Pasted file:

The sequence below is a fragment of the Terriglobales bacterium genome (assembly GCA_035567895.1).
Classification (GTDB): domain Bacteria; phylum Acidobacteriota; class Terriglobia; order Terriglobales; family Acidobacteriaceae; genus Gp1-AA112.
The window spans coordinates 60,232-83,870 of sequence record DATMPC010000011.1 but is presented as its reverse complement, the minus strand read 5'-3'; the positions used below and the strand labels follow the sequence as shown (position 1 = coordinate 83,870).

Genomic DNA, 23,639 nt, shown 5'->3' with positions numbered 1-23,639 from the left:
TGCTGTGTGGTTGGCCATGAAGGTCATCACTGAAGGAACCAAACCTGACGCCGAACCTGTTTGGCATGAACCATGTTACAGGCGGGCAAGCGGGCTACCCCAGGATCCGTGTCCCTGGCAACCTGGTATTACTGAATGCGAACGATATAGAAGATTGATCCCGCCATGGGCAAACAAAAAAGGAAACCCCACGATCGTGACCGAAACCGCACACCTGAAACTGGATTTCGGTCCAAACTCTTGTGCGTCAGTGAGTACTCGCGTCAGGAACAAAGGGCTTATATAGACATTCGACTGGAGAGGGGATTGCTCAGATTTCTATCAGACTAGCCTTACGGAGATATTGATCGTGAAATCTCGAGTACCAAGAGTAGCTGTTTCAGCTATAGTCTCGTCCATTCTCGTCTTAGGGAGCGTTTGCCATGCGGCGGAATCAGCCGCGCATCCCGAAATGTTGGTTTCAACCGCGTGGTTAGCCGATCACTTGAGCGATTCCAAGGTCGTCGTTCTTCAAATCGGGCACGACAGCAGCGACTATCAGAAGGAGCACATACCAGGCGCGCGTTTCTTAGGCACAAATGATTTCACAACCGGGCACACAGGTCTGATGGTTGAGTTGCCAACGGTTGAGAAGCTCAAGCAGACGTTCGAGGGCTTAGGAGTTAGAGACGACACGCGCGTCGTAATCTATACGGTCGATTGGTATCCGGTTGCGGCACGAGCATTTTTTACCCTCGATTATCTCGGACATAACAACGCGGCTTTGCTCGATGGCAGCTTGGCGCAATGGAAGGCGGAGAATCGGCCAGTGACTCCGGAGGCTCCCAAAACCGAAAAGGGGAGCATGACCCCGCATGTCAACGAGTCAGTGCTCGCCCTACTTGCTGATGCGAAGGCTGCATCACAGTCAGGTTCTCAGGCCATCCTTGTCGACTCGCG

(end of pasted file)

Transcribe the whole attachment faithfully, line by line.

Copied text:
The sequence below is a fragment of the Terriglobales bacterium genome (assembly GCA_035567895.1).
Classification (GTDB): domain Bacteria; phylum Acidobacteriota; class Terriglobia; order Terriglobales; family Acidobacteriaceae; genus Gp1-AA112.
The window spans coordinates 60,232-83,870 of sequence record DATMPC010000011.1 but is presented as its reverse complement, the minus strand read 5'-3'; the positions used below and the strand labels follow the sequence as shown (position 1 = coordinate 83,870).

Genomic DNA, 23,639 nt, shown 5'->3' with positions numbered 1-23,639 from the left:
TGCTGTGTGGTTGGCCATGAAGGTCATCACTGAAGGAACCAAACCTGACGCCGAACCTGTTTGGCATGAACCATGTTACAGGCGGGCAAGCGGGCTACCCCAGGATCCGTGTCCCTGGCAACCTGGTATTACTGAATGCGAACGATATAGAAGATTGATCCCGCCATGGGCAAACAAAAAAGGAAACCCCACGATCGTGACCGAAACCGCACACCTGAAACTGGATTTCGGTCCAAACTCTTGTGCGTCAGTGAGTACTCGCGTCAGGAACAAAGGGCTTATATAGACATTCGACTGGAGAGGGGATTGCTCAGATTTCTATCAGACTAGCCTTACGGAGATATTGATCGTGAAATCTCGAGTACCAAGAGTAGCTGTTTCAGCTATAGTCTCGTCCATTCTCGTCTTAGGGAGCGTTTGCCATGCGGCGGAATCAGCCGCGCATCCCGAAATGTTGGTTTCAACCGCGTGGTTAGCCGATCACTTGAGCGATTCCAAGGTCGTCGTTCTTCAAATCGGGCACGACAGCAGCGACTATCAGAAGGAGCACATACCAGGCGCGCGTTTCTTAGGCACAAATGATTTCACAACCGGGCACACAGGTCTGATGGTTGAGTTGCCAACGGTTGAGAAGCTCAAGCAGACGTTCGAGGGCTTAGGAGTTAGAGACGACACGCGCGTCGTAATCTATACGGTCGATTGGTATCCGGTTGCGGCACGAGCATTTTTTACCCTCGATTATCTCGGACATAACAACGCGGCTTTGCTCGATGGCAGCTTGGCGCAATGGAAGGCGGAGAATCGGCCAGTGACTCCGGAGGCTCCCAAAACCGAAAAGGGGAGCATGACCCCGCATGTCAACGAGTCAGTGCTCGCCCTACTTGCTGATGCGAAGGCTGCATCACAGTCAGGTTCTCAGGCCATCCTTGTCGACTCGCG